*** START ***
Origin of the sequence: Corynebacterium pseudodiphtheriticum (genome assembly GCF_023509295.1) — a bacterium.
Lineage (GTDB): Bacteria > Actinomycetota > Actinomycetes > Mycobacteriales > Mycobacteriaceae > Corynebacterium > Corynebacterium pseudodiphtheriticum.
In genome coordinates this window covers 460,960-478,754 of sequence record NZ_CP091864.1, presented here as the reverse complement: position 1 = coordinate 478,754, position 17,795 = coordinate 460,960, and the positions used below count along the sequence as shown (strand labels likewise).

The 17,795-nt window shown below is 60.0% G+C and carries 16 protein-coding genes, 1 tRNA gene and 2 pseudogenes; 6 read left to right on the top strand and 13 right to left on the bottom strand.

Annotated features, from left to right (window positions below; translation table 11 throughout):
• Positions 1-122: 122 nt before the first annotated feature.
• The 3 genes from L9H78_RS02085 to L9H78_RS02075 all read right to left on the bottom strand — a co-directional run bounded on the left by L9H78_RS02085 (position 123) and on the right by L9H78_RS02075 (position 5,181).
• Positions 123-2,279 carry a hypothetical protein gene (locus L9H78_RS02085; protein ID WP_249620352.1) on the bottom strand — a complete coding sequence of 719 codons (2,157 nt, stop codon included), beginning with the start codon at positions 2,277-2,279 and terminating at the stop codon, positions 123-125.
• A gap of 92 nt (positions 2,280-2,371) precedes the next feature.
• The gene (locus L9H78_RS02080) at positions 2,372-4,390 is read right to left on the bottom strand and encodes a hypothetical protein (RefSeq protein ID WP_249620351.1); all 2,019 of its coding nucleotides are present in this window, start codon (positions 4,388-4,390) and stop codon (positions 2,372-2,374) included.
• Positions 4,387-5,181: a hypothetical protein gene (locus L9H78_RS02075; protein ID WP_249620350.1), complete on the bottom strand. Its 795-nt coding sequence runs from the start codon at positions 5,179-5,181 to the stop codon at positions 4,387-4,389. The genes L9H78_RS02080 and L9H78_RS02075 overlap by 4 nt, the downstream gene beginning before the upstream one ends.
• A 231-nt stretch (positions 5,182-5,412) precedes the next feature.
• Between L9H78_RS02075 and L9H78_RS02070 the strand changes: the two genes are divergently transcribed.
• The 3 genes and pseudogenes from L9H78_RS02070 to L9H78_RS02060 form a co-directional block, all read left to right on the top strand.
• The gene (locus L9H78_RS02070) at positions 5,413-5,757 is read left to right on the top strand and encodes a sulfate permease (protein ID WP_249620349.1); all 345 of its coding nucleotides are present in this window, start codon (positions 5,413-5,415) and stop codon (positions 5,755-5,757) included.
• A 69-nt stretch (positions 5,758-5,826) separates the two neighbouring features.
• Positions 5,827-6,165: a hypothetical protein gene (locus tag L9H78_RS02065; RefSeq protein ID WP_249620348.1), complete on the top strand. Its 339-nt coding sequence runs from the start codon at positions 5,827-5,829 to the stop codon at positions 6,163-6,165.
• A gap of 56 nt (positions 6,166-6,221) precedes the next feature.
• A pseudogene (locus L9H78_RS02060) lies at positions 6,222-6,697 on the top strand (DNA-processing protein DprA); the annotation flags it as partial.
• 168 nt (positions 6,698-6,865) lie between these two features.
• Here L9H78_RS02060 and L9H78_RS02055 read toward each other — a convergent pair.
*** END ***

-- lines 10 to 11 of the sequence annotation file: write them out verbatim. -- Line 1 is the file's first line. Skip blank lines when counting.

• The gene (locus L9H78_RS02080) at positions 2,372-4,390 is read right to left on the bottom strand and encodes a hypothetical protein (RefSeq protein ID WP_249620351.1); all 2,019 of its coding nucleotides are present in this window, start codon (positions 4,388-4,390) and stop codon (positions 2,372-2,374) included.
• Positions 4,387-5,181: a hypothetical protein gene (locus L9H78_RS02075; protein ID WP_249620350.1), complete on the bottom strand. Its 795-nt coding sequence runs from the start codon at positions 5,179-5,181 to the stop codon at positions 4,387-4,389. The genes L9H78_RS02080 and L9H78_RS02075 overlap by 4 nt, the downstream gene beginning before the upstream one ends.